Monday, June 24, 2013

To Compromise or Not to Compromise: That is the Question

Legislation introduced by Senator Frank Lautenberg just weeks before he died continues to be the focus of much discussion and dissension. To recap, the Toxic Substances Control Act has been in effect since the 1970s. Under the TSCA, chemicals don’t have to be proven safe before they enter the market. The Environmental Protection Agency must prove a chemical to be unsafe before it can be banned, but there are challenges (such as the difficulty of acquiring needed information from manufacturers) that make that task difficult.

Senator Lautenberg addressed the problem by introducing the Safe Chemicals Act, but the bill failed to attract bipartisan support. Then, a bipartisan compromise bill (the Chemical Safety Improvement Act) was drafted by Lautenberg and Senator David Vitter. Environmental and public health advocacy groups are divided over the Lautenberg-Vitter bill; with some supporting it and some saying they can not endorse it until it is strengthened.

According to various news reports on the issue, here’s where things currently stand:

  • The compromise bill came as a surprise to many chemical safety advocates, including Senator Barbara Boxer, who has emerged as its strongest opponent.

  • Boxer is a friend of Lautenberg’s widow, who has urged her to support the bill.

  • Boxer has accused some of the bill’s supporters of not fully understanding it. They deny that charge and state that they support it because it has a better chance of passage.

The organization Safer Chemicals: Healthy Families urges people to ask lawmakers to strengthen the Lautenberg-Vitter bill. They provide an easy way to do that on their “Take Action” page.Taking a minute to visit the page and send an electronic message is another way to let our elected representatives know that the issue of chemical safety is important to us. This vital issue finally has a little bit of traction, and I pray that some sort of improvement to the TSCA will make it across the finish line.

Monday, June 17, 2013

Brain Atrophy in Gulf War Illness

Chemical injury goes by many names. Some believe that Gulf War Illness is one of those names and that the syndrome is related to the chemical exposures that veterans faced. In 2008, the author of a National Academy of Sciences study was quoted in an AFP article on the issue. She stated her belief that "enough studies have been conducted . . . to be able to say with considerable confidence that there is a link between chemical exposure and chronic, multi-symptom health problems.” She added that “the same chemicals affecting Gulf War veterans may be involved in similar cases of unexplained, multi-symptom health problems in the general population."

Last week, a study was published that sheds more light on Gulf War Illness. Articles published in USA Today and the LA Times note the following components of the study and its results:

  • Clinicians measured the blood pressure of 28 ill veterans and a healthy control group while they were lying down. When the subjects stood, readings were taken again. In the healthy subjects, blood pressure immediately rose to normal levels and no problems were reported. Among the ill veterans, 10 experienced an abnormally high jump in pressure and the other 18 reported an increased perception of pain.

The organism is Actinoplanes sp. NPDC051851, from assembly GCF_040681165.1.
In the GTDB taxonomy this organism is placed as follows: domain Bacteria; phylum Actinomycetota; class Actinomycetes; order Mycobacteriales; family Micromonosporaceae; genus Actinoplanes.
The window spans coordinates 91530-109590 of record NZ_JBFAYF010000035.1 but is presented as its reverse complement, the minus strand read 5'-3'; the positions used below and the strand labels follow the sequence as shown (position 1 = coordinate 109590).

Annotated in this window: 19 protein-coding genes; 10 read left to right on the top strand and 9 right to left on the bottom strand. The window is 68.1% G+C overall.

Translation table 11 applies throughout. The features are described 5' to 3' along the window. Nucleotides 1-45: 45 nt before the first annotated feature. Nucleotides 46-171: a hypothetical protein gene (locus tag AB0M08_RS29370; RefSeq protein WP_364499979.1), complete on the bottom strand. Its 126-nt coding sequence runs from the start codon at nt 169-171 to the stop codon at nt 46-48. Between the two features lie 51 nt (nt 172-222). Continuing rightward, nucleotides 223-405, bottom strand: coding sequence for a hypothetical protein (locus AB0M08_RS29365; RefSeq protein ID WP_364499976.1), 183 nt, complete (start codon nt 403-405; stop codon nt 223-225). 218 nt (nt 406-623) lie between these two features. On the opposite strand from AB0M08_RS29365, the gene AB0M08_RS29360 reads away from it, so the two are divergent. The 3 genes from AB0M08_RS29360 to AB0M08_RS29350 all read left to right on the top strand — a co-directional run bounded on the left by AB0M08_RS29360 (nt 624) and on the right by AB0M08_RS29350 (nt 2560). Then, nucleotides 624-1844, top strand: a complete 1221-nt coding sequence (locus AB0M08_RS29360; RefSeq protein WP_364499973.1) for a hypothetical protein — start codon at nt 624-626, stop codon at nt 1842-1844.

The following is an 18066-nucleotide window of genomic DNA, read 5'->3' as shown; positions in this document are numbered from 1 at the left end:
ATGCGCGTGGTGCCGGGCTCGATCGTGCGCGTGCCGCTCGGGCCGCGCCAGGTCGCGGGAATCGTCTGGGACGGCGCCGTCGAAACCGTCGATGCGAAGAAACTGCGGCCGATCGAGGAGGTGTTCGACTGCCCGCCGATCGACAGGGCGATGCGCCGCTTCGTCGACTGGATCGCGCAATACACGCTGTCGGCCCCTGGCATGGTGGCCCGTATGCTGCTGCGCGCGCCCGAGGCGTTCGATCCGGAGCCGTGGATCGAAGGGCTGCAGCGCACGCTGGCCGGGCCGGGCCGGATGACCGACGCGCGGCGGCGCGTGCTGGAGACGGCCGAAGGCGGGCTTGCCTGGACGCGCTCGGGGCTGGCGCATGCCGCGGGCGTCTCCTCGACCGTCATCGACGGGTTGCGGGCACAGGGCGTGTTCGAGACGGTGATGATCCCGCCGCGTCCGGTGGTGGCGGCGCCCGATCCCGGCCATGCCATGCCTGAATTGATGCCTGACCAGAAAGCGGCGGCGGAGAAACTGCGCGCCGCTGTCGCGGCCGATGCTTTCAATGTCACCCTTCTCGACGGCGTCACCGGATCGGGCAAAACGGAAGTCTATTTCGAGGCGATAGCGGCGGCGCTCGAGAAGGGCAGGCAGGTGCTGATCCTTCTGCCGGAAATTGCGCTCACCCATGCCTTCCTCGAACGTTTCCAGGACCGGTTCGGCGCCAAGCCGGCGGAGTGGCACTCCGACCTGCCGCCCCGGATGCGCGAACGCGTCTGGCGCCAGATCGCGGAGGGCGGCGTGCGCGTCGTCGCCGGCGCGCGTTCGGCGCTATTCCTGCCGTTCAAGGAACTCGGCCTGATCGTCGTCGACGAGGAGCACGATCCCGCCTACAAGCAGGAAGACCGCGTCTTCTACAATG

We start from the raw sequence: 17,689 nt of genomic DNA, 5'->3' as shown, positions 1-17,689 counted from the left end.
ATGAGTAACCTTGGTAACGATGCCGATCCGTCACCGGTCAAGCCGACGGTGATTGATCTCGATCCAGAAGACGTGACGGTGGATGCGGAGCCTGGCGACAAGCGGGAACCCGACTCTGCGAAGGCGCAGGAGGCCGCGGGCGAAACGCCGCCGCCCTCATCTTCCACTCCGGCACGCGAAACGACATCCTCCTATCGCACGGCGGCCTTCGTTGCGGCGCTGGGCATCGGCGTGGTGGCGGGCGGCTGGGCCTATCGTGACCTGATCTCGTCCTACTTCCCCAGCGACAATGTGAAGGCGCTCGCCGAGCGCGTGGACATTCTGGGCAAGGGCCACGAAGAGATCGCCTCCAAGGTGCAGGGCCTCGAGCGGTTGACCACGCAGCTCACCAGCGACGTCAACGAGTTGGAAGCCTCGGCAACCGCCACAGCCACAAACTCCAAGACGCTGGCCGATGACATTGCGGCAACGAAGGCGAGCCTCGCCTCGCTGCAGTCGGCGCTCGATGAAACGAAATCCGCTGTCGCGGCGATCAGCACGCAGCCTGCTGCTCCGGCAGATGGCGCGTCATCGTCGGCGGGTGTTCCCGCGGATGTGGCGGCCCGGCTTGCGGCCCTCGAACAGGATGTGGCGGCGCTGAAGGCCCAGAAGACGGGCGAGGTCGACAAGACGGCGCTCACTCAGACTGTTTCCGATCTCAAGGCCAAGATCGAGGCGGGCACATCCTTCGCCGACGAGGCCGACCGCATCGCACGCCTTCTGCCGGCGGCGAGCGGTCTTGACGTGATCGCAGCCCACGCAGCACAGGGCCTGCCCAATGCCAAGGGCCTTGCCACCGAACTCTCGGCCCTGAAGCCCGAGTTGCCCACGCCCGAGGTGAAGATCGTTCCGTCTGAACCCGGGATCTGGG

• Researchers then tested subjects using exercise stress tests and functional MRIs (brain scans that allow observers to determine which parts of the brain are being activated at a given time). Brain scans were administered while volunteers completed an exercise designed to test short-term memory. Two scans were administered: one after rest and the other after an exercise session.

  • Two subgroups of Gulf War Illness sufferers were identified. One group had elevated pain after exercise. The other group experienced heart racing when they stood up after lying down.

  • Two corresponding patterns of brain atrophy were discovered. In veterans who had elevated levels of pain, scans showed a loss of brain matter in areas associated with pain regulation. Scans of the veterans with heart racing issues showed atrophy in the brain stem, which is associated with control of heart rate and blood pressure.

A researcher explained that because of brain dysfunction, people suffering from Gulf War Illness compensate when doing cognitive tasks. Brain activity follows a circuitous path which can be described as a “crutch” which performs the task usually performed by a different brain region. He noted that after exercise "It was as if you took the crutches away.” 

The study is just another example of the very real problems that can be caused by toxins in the environment. Let’s take the issue seriously. Chemical injury is easier to prevent than to cure.

Monday, June 10, 2013

Pesticides, Parkinson's, and Procrastination

The American Academy of Neurology recently examined and analyzed 104 studies from around the globe and found an association between exposure to pesticides and solvents and the development of Parkinson's disease. The studies examined exposure to various types of pesticides, including those that target weeds, fungi, rodents, and bugs. Reports of the meta-analysis note the following: